PENNINGTON WEST JUNCTION
[Source: Paul Wright & Bevan Price]
Pennington West Junction was created in 1902 when the London & North Western Railway (LNWR) was in the process of constructing a direct line between its Pennington and Bickershaw Junction line (opened 9 March 1885) and its Pennington and Tyldesley line (opened 1 September 1864). The avoiding line passed to the north of Pennington station and opened for goods services on 2 June 1903.
To control the junction an LNWR Type 4 signal box of size E. The box was constructed from timber and it was located on the north side of the line. The signal box was equipped with a 25-lever frame but initially only 13 were working. The box was inspected on 31 July 1902.
Regular passenger services ran through Pennington West Junction (travelling to and from the Tyldesley line) between 1 October 1903 and 4 May 1942. After that date holiday trains passed through until 28 October 1953.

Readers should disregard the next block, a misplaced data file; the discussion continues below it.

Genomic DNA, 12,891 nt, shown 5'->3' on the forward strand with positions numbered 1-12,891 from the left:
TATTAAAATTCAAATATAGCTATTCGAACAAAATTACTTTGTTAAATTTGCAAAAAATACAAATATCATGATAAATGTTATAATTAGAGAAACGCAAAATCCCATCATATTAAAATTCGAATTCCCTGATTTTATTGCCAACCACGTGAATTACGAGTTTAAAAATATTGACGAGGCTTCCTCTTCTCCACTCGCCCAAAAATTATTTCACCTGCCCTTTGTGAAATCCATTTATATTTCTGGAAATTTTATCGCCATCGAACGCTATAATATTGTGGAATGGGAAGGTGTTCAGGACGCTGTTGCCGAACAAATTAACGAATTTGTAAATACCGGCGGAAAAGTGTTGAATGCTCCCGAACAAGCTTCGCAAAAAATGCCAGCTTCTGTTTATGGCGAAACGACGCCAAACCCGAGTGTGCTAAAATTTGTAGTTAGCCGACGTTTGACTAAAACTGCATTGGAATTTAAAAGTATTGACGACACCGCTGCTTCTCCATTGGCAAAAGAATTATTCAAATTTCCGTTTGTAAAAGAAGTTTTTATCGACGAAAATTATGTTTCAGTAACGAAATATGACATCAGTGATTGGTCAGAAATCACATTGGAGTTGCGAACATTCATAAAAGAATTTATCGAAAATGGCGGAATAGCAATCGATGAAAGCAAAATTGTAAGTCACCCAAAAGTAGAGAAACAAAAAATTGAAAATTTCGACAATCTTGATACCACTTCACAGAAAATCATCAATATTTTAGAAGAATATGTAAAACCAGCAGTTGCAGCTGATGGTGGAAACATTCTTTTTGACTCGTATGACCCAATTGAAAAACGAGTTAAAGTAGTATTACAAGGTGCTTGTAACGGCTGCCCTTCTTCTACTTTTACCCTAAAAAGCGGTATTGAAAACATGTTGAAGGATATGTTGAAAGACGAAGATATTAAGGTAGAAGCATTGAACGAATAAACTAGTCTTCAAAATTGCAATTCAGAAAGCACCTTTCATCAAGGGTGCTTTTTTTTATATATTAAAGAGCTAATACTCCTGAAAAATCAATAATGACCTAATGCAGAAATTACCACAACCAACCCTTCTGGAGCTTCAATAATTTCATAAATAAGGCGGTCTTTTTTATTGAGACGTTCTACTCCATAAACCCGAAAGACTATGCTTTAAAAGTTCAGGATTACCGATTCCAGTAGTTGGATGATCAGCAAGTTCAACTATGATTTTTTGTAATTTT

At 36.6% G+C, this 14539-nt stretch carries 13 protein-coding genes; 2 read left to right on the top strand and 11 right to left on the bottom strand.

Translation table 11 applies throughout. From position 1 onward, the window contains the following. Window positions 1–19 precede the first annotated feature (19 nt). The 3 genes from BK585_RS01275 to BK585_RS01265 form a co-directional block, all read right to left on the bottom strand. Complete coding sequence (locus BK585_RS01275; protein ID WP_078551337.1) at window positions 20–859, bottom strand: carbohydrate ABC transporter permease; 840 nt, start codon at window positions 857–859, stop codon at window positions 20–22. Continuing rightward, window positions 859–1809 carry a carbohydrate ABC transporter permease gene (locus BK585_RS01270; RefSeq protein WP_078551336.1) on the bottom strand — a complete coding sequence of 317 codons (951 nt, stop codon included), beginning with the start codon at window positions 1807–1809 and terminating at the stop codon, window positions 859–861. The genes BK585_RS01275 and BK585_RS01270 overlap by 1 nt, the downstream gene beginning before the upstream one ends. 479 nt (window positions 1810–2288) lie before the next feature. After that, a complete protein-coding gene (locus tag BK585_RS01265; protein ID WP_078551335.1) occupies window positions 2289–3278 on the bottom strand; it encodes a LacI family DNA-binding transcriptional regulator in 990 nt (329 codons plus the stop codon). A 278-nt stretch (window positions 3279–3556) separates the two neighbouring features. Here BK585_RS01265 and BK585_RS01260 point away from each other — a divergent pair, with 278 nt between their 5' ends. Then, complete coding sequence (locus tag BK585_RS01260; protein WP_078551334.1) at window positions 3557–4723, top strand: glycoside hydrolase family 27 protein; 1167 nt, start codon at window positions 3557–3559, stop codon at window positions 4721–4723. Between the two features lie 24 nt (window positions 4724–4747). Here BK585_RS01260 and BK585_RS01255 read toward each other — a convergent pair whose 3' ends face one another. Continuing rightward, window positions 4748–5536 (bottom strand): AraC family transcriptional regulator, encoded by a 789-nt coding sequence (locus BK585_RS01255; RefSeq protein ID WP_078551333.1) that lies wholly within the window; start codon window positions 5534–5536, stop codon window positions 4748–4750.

Pennington West Junction signal box closed on 26 August 1951. Control of the junction pasased to Pennington South Junction signal box. The avoiding line closed completely on 28 October 1953 and the junction was removed. Goods services continued to use the Pennington South Junction and Bickershaw Junction line until 13 September 1965 when the section of line between Plank Lane and Pennington closed completely.
Pennington West Junction shown on a 25-inch scale map from 1905. At this point the railway was located on an embankment that passed through a large lake. The north shore of the lake can be seen at the top of the map. The double track line coming in from the south-east connected to Pennington South Junction. It was the original line that had opened on 9 March 1885. The two single lines connected to Pennington East Junction.